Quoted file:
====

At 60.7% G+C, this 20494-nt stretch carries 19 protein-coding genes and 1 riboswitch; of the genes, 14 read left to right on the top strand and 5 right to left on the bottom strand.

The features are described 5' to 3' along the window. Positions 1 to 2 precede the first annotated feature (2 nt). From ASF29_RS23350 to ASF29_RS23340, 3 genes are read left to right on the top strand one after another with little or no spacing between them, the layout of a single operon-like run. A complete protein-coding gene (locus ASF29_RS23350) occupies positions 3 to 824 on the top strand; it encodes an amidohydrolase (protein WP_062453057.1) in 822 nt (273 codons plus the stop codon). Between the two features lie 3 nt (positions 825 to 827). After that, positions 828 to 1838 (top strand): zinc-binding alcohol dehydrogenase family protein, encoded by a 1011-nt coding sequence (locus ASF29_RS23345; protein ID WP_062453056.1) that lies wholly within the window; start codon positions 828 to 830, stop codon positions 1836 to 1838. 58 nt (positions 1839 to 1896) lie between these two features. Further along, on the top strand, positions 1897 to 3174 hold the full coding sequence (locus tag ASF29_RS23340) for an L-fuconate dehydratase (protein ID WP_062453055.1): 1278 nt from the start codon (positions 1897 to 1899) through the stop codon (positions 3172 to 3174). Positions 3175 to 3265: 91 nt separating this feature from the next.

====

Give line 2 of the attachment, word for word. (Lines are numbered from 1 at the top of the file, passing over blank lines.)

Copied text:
The features are described 5' to 3' along the window. Positions 1 to 2 precede the first annotated feature (2 nt). From ASF29_RS23350 to ASF29_RS23340, 3 genes are read left to right on the top strand one after another with little or no spacing between them, the layout of a single operon-like run. A complete protein-coding gene (locus ASF29_RS23350) occupies positions 3 to 824 on the top strand; it encodes an amidohydrolase (protein WP_062453057.1) in 822 nt (273 codons plus the stop codon). Between the two features lie 3 nt (positions 825 to 827). After that, positions 828 to 1838 (top strand): zinc-binding alcohol dehydrogenase family protein, encoded by a 1011-nt coding sequence (locus ASF29_RS23345; protein ID WP_062453056.1) that lies wholly within the window; start codon positions 828 to 830, stop codon positions 1836 to 1838. 58 nt (positions 1839 to 1896) lie between these two features. Further along, on the top strand, positions 1897 to 3174 hold the full coding sequence (locus tag ASF29_RS23340) for an L-fuconate dehydratase (protein ID WP_062453055.1): 1278 nt from the start codon (positions 1897 to 1899) through the stop codon (positions 3172 to 3174). Positions 3175 to 3265: 91 nt separating this feature from the next.